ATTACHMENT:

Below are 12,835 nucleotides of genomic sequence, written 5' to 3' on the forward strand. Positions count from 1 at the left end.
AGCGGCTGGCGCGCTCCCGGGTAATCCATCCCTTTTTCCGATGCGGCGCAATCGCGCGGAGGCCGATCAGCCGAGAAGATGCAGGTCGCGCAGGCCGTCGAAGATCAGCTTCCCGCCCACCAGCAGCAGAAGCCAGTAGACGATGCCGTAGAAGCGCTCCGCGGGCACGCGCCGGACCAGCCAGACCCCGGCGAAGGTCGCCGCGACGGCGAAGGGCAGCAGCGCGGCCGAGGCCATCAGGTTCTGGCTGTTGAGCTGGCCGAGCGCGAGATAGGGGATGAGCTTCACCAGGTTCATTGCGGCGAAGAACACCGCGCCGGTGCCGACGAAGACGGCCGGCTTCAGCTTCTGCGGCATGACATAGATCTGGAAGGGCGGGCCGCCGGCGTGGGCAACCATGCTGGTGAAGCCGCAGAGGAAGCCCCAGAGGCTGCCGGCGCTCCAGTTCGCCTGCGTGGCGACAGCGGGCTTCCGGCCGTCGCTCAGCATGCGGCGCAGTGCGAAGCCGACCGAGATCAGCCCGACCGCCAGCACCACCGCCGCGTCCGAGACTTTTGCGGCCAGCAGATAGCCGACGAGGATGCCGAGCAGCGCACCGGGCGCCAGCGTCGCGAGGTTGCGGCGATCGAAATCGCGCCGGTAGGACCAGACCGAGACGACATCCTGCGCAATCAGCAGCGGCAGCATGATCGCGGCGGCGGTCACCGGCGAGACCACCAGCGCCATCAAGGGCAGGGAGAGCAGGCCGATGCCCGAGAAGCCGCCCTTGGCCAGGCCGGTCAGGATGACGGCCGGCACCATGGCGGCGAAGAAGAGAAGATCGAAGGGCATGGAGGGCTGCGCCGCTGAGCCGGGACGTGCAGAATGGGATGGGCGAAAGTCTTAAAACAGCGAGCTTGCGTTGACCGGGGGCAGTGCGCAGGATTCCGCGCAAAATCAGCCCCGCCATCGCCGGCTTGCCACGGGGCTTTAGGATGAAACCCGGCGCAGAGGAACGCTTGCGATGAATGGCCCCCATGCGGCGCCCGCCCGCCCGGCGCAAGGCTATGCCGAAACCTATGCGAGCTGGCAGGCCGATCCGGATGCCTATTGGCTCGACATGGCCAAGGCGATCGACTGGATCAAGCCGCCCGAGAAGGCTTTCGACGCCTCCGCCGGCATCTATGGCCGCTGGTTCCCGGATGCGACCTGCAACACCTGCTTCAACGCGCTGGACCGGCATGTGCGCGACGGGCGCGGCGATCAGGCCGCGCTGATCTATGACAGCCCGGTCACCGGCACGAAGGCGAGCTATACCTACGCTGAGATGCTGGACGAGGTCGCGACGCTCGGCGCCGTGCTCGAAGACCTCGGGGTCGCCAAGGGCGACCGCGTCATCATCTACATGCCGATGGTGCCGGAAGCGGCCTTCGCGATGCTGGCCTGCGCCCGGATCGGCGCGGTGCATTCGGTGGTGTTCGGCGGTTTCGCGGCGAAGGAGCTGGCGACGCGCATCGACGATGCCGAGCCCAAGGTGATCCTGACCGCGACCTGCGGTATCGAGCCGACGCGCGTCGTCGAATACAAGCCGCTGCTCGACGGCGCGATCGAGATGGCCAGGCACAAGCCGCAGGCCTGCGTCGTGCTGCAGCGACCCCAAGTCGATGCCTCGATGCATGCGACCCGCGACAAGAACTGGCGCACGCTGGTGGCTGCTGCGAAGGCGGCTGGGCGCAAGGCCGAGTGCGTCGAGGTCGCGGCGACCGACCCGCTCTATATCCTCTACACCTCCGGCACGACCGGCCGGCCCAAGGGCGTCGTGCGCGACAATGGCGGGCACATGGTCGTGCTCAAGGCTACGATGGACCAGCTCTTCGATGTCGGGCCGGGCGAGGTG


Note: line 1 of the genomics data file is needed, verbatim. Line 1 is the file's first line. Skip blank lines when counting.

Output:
Below are 12,835 nucleotides of genomic sequence, written 5' to 3' on the forward strand. Positions count from 1 at the left end.